Parkinson

Living with young onset Parkinson’s: Your remarkable brain

Sunday 6 September 2020

It was coincidence
that Clara and I wore black cloth facemasks, the same as those worn by the
undertakers, but it seemed fitting at a funeral during the covid-19 pandemic. A
sort of modern-day version of the plague.

I won’t dwell on the
proceedings other than to say that my father-in-law was buried on an
appropriately chilly and overcast day after a simple but moving church service
attended by extended family and a number of his erstwhile parishioners. A fitting
end to the long life of a thoroughly decent person.

Our trip to the Wirral
for a couple of days last week was one for reflection but the long train
journey also gave me time to read a book:
Life Lessons from a Brain Surgeon
by Dr Rahul Jandial. Written by a leading specialist in brain tumours based in
Los Angeles, it’s a slightly strange mix of stories from the operating theatre,
popular neuroscience, and self-improvement guide but nevertheless is an
engaging and worthwhile read.

Dr Jandial presents
brain surgery as an adrenaline rush along the lines of something like free
climbing: one false move in a procedure lasting several hours could spell
disaster. Apparently, the popular perception of brain surgery being the most
elite medical specialisation, taking only the smartest apprentices, is true.
Brain surgeons really are very clever, the best of the best, but they also need
to be ice cool under pressure.

I always knew the
human brain is an astonishing product of millions of years of evolution, but
here are five remarkable things I learned from Dr Jandial’s book:

  1. You can have brain surgery whilst awake

If someone cracks your
skull open, you certainly feel it, but once inside, the brain itself has no
pain receptors and doesn’t feel anything. This leads to the amazing possibility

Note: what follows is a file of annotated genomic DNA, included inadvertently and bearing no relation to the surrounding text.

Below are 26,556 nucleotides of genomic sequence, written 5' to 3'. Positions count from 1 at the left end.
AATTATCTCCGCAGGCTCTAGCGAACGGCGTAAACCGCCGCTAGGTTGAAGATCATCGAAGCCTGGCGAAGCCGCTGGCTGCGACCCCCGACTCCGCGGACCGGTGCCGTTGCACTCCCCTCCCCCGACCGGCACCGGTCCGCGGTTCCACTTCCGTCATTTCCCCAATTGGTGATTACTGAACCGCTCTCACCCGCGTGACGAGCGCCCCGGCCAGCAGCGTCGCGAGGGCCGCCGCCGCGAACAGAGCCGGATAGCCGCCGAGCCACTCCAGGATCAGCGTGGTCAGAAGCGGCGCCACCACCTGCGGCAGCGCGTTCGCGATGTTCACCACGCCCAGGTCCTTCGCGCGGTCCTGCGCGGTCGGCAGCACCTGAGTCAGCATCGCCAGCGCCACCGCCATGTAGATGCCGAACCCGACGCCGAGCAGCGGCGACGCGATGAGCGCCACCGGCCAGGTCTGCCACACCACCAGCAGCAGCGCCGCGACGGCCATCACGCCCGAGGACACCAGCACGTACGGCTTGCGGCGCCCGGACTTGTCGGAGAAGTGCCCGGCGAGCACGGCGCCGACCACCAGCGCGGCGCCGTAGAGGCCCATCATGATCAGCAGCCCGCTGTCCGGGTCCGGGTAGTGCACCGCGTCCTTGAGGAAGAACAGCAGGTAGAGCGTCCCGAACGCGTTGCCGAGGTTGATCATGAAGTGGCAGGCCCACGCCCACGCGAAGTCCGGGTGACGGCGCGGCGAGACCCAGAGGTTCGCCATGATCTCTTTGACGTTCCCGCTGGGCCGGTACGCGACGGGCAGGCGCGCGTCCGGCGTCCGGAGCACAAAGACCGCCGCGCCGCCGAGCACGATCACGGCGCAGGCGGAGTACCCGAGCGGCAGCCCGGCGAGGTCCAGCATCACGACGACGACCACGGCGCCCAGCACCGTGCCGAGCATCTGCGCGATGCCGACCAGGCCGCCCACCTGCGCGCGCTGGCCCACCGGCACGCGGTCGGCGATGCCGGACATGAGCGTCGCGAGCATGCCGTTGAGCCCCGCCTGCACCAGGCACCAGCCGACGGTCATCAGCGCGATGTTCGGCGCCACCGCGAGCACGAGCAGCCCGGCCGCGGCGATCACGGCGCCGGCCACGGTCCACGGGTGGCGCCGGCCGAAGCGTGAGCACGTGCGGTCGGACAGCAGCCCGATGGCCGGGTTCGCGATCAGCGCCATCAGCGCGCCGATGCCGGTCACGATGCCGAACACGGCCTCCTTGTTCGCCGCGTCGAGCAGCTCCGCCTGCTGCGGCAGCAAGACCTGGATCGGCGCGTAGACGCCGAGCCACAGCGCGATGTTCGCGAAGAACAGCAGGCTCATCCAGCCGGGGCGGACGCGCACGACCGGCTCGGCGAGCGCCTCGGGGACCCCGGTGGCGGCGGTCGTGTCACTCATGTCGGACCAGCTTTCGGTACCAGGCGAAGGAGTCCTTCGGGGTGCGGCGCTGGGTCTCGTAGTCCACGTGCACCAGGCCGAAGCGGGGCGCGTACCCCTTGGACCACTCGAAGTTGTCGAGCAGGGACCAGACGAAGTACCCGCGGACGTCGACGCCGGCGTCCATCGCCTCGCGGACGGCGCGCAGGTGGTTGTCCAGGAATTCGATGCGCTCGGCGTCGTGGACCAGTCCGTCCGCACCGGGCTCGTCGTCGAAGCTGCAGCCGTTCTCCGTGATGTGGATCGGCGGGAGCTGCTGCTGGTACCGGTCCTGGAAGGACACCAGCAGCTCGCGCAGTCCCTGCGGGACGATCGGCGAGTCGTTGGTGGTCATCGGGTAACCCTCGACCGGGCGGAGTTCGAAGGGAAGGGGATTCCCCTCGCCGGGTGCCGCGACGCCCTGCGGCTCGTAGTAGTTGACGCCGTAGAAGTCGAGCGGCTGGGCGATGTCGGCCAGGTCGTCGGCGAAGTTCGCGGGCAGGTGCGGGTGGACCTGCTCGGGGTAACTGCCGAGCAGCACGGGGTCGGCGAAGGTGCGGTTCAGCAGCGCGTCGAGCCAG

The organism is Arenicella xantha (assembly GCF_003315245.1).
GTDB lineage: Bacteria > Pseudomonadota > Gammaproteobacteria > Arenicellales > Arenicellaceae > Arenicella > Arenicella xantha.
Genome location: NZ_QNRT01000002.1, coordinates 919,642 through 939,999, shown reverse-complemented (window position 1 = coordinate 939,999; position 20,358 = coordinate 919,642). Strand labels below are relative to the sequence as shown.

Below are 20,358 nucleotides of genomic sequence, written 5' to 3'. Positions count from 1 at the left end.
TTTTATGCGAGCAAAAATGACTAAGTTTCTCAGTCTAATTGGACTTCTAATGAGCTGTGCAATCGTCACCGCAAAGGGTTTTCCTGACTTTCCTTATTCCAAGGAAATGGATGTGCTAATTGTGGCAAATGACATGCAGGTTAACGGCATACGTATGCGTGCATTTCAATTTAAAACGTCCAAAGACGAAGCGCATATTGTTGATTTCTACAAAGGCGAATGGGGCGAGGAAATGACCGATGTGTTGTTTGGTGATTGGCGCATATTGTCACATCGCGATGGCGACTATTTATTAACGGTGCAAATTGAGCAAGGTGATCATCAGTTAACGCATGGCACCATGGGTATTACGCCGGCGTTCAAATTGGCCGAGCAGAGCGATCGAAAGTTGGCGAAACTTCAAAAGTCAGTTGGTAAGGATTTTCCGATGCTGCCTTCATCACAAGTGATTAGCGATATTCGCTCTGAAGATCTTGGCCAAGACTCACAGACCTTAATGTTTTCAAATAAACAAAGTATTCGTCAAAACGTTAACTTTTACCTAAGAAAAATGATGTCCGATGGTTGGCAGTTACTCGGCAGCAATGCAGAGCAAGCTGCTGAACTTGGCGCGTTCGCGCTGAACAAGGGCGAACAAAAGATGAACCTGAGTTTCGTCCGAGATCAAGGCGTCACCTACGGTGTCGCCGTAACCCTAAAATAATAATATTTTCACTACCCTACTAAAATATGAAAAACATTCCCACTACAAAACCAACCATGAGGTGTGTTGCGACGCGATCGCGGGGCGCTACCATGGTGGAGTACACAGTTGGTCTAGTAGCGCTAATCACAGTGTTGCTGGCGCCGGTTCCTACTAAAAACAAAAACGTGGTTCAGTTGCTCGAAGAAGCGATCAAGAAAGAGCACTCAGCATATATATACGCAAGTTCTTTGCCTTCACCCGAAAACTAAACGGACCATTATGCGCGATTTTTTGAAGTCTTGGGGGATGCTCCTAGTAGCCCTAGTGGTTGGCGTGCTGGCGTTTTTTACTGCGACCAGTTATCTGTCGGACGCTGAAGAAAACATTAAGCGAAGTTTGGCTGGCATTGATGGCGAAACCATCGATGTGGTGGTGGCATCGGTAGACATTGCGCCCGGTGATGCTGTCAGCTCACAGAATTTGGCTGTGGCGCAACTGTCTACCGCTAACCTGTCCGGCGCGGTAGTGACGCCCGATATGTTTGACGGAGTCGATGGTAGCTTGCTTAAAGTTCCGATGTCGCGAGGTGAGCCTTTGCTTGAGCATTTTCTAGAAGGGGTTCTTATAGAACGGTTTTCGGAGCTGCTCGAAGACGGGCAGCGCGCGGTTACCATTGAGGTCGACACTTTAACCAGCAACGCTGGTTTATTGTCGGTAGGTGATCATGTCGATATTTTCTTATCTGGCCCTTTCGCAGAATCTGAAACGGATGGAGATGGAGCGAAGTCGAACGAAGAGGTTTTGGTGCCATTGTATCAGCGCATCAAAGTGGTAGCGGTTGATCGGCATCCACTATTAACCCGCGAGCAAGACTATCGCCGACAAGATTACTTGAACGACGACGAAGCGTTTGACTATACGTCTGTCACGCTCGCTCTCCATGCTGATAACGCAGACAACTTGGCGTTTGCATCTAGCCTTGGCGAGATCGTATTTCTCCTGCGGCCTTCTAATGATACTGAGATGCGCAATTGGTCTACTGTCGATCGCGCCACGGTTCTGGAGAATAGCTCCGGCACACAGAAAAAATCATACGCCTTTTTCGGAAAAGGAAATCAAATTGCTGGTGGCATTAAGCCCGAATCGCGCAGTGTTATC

of waking up a patient once their brain is exposed and operating whilst talking
to them. This is useful for instance when a tumour is close to the areas of the
brain that process language: the surgeon can temporarily numb the areas he is
thinking of removing and check that the patient’s speech or ability to understand
language isn’t affected before proceeding. Once the tumour has been removed,
the patient is put back under again whilst the skull is closed.

  1. Left brain/right brain is a myth

Remember all that
stuff about the left side of your brain being the logical, analytical side and
the right side being the creative, artistic side? And that one side is dominant?
Apparently this stems from a 1973 article in the New York Times Magazine and it
quickly became a widely accepted truth. Only it’s been comprehensively demonstrated
to be untrue. There are some specialist areas of the brain, like language
processing, that are found only on one side, but the notion of “right-brained”
and “left-brained” is simply wrong.

  1. Bilingual children have significantly more developed brains

If as parents, you speak
more than one language, then try to raise your children as bilingual. It turns
out that people who are bilingual have better attention spans, learn faster
and, surprisingly, are at lower risk of dementia later in life.

  1. You can function with only half a brain

This one is truly
remarkable. In rare cases of severe epilepsy, the electrical activity on one
side of the brain is erratic and the only known cure is to amputate the
troublesome side, in a procedure known as a hemispherectomy. When performed on adults,
removing half the brain can have a significant impact on the ability to control
one side of the body, but when performed on children, such is the brain’s
neuroplasticity – its ability to adapt – that it will often rewire itself to
regain full control. Yes, there are people out there functioning normally with literally
only half a brain.

  1. Anyone can suffer from a neurodegenerative disease but there’s a
    lot you can do to lower the risk

Until we find cures for
different types of dementia and various neurological diseases, our best bet is
to lead healthy, active lives. Exercise is well known to slow down the onset
and progression of Parkinson’s for example. Keeping socially and mentally
active are both connected with reduced risk of developing dementia. Stimulating
and using your body and mind, and having a large social network won’t guarantee
that you won’t get afflicted in later life (think of Margaret Thatcher’s
dementia), but it will lower your chances.

The last point
certainly merits attention. It’s a triumph of nutrition and medicine that so many of us now live to our 70s, 80s and beyond. But nobody wants to lose their mental faculties, or
their identity, in old age.

Clara’s Dad led a
healthy life – both physically and mentally – for 94 years.

He was lucid right up
until the end.


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